Note:  Do not rely on this information. It is very old.

Yang-tse-Kiang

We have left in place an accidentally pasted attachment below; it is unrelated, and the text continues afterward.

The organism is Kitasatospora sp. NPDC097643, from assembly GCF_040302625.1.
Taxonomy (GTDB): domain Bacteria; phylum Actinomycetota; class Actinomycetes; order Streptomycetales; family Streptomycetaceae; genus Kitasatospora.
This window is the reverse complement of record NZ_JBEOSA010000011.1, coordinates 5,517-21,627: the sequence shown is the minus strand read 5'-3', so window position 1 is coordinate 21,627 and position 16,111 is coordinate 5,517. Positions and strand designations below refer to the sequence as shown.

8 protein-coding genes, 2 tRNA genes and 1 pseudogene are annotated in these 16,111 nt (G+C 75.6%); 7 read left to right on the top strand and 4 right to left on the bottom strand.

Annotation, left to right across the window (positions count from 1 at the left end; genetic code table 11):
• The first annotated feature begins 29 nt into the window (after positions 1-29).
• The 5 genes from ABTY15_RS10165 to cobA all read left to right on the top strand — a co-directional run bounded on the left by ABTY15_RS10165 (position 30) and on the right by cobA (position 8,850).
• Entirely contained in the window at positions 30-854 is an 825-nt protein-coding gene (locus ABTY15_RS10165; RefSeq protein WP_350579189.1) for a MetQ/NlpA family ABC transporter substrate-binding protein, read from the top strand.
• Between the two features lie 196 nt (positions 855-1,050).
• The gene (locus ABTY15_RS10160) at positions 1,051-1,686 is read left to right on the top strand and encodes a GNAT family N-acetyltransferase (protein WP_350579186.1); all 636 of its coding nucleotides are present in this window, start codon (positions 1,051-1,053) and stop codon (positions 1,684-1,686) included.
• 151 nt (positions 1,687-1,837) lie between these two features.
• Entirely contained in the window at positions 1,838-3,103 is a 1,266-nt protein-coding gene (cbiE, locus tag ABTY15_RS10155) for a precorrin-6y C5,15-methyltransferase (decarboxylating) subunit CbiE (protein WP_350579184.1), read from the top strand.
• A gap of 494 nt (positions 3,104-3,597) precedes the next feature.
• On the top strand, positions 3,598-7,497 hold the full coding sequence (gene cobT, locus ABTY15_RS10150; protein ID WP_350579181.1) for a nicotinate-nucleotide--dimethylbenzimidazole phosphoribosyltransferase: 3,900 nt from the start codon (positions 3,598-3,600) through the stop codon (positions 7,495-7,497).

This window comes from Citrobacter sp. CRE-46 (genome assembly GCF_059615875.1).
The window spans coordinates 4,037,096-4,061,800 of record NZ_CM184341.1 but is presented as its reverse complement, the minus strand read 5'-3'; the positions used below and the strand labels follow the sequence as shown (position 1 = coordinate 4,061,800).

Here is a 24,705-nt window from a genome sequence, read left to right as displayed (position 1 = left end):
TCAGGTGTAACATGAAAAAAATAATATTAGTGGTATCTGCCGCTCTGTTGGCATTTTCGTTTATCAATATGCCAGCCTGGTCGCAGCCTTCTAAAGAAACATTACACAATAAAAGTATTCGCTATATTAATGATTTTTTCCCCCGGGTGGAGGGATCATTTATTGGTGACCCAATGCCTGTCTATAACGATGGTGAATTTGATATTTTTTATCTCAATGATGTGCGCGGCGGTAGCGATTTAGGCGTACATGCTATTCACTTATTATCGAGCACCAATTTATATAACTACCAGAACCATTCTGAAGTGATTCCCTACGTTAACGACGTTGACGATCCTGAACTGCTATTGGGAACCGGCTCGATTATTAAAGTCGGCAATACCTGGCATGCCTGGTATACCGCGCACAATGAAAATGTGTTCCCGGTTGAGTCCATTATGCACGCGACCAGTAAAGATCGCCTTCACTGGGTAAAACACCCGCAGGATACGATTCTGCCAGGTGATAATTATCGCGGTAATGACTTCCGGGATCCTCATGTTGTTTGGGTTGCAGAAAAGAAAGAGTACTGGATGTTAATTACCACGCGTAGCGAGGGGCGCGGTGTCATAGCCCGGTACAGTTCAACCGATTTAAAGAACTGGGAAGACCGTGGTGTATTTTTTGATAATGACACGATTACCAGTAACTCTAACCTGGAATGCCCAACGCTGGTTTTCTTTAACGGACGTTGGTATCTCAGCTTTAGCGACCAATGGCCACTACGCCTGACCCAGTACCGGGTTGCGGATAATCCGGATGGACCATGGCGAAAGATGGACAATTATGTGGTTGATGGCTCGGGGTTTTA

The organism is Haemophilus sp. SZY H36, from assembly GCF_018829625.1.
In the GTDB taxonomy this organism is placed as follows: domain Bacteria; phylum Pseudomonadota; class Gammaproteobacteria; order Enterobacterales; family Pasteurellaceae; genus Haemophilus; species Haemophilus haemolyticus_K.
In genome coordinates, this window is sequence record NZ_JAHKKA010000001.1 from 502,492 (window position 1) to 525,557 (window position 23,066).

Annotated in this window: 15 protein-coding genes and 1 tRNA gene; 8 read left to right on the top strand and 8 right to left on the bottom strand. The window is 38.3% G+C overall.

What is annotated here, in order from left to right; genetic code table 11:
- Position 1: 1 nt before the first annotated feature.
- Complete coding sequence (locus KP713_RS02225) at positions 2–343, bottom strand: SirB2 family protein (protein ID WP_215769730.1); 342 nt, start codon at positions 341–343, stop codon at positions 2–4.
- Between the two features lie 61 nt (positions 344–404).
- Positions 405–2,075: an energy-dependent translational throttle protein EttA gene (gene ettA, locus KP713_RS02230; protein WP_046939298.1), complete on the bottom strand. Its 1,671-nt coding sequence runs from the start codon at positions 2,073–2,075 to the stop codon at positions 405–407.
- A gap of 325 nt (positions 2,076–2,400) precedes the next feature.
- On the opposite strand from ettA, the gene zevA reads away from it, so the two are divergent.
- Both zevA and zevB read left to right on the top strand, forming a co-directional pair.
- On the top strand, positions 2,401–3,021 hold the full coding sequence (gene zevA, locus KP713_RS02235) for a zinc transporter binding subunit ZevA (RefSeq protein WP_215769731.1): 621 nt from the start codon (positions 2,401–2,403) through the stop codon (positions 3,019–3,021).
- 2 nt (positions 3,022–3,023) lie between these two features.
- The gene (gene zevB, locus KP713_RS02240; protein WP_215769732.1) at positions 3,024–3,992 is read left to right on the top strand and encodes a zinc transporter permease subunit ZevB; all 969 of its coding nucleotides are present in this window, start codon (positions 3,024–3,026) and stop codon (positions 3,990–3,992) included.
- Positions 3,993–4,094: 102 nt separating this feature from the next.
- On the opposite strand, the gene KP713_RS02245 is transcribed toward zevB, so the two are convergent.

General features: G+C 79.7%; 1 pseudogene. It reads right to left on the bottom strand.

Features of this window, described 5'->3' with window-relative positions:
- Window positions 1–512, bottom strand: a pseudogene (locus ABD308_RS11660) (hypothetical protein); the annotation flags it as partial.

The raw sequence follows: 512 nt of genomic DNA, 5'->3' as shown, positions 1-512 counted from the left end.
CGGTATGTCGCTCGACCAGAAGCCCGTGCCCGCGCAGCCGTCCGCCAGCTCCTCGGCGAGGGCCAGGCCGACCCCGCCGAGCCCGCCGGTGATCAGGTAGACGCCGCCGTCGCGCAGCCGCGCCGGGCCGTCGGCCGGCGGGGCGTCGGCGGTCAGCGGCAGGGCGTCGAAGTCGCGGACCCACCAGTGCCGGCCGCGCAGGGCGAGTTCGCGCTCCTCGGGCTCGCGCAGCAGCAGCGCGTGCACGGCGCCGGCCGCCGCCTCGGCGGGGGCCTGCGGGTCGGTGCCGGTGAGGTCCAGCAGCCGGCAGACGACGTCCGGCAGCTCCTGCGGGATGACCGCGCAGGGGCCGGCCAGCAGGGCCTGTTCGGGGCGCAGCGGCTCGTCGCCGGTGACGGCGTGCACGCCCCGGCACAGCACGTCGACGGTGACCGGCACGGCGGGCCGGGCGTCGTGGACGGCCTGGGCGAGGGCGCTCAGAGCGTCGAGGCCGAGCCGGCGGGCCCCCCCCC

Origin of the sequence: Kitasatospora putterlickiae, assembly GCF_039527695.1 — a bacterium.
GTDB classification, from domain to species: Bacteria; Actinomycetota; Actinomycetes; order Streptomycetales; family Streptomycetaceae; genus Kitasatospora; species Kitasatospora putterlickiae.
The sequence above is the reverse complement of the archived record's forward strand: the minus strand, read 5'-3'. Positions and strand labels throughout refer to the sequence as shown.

Yang-tse-Kiang (not "Son of the Ocean," but "River of the Yang-tse" district) is formed by the junction in latitude 26 30' N. and longitude 102 E. of two rivers which have their rise in Eastern Tibet. Thence it flows with a tortuous course of 3,000 miles into the Eastern Sea at Haimun, a little N. of Shanghai, which is situated in its vast delta. The estuary is 30 miles across, and the tide extends 520 miles, as far as the Po-Yang Lake. The highest treaty-port on the river is Chung-King (opened 1890), nearly 2,000 miles from the sea, and ships of small size can ascend half that distance. Hankow, 700 miles up, is approachable by vessels of 2,000 tons. Nanking stands at the head of the estuary. The river is in flood from May to September, and falls to its lowest in February. It carries down vast quantities of mud, which forms shifting banks and islands, rendering navigation difficult.

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